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Females increase offspring heterozygosity and fitness through extra-pair matings


Females in a variety of species commonly mate with multiple males, and there is evidence that they benefit by producing offspring of higher genetic quality1,2,3; however, the nature of these genetic benefits is debated1,2,3,4. Enhanced offspring survival or quality can result from intrinsic effects of paternal genes—‘good genes’—or from interactions between the maternal and paternal genomes—‘compatible genes’1,2,3,4,5. Evidence for the latter process is accumulating2,6: matings between relatives lead to decreased reproductive success, and the individual level of inbreeding—measured as average heterozygosity—is a strong fitness predictor7,8,9,10,11,12,13. Females should thus benefit from mating with genetically dissimilar males2,14. In many birds, social monogamy restricts mate choice, but females may circumvent this by pursuing extra-pair copulations15,16. Here we show that female blue tits, Parus caeruleus, increase the heterozygosity of their progeny through extra-pair matings. Females thereby produce offspring of higher reproductive value, because less inbred individuals have increased survival chances, a more elaborate male secondary sexual trait (crown colour) and higher reproductive success. The cost of inbreeding may therefore be an important factor driving the evolution of female extra-pair mating.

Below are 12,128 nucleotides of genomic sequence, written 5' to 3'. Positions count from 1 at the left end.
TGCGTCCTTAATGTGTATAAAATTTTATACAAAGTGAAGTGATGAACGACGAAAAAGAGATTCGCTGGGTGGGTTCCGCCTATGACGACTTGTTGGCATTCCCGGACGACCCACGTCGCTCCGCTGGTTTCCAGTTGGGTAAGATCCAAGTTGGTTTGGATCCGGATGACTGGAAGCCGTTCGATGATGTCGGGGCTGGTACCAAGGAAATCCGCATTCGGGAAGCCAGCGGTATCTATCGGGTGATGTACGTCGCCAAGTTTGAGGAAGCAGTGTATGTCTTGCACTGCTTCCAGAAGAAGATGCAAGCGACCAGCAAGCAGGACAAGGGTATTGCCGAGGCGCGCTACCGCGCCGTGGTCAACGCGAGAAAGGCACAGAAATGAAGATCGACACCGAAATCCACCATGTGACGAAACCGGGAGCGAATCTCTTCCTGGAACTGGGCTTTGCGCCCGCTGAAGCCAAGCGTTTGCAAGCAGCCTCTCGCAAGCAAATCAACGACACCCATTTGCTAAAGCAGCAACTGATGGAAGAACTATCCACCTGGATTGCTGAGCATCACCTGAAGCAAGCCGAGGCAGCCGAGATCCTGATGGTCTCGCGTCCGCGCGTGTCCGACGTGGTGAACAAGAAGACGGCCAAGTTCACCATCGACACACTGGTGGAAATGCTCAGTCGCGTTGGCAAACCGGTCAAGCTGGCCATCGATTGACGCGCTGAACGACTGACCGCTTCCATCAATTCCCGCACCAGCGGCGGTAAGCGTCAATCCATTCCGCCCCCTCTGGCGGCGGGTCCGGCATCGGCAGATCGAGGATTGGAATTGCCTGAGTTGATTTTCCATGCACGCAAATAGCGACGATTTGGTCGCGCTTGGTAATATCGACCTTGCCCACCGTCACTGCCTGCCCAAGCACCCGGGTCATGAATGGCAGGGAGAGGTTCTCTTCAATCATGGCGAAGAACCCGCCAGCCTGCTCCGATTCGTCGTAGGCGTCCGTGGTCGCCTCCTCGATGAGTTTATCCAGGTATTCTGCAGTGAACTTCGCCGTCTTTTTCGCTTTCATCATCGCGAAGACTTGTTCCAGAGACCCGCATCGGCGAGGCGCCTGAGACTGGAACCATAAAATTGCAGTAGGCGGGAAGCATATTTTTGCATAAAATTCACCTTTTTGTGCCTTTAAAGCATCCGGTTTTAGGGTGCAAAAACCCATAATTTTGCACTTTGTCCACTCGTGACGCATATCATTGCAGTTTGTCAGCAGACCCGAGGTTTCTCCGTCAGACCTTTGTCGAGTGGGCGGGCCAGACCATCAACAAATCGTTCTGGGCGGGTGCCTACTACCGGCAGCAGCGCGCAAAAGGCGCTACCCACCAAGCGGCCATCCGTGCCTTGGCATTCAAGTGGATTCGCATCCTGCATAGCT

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Figure 1: Mean difference (±s.e.m.) in standardized heterozygosity between extra-pair young and their within-pair nestmates.
Figure 2: Correlation between standardized heterozygosity and crown coloration in 49 male blue tits.


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We thank D. Blomqvist, S. Griffith, D. Hasselquist, L. Keller, M. Milinski, A. Peters, B. Sheldon, C. Wedekind and D. Zeh for comments on the manuscript; K. Carter, D. Kaulfuss, H. Kunc, K. Peer, A. Pösel and A. Türk for help with field and laboratory work; S. Andersson for computing the colour variables; and H. Winkler (Konrad Lorenz Institute for Comparative Ethology) and R.-T. Klumpp and A. Fojt (Institute of Silviculture, University of Agricultural Sciences, Vienna) for logistic support.

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Correspondence to Bart Kempenaers.

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Foerster, K., Delhey, K., Johnsen, A. et al. Females increase offspring heterozygosity and fitness through extra-pair matings. Nature 425, 714–717 (2003).

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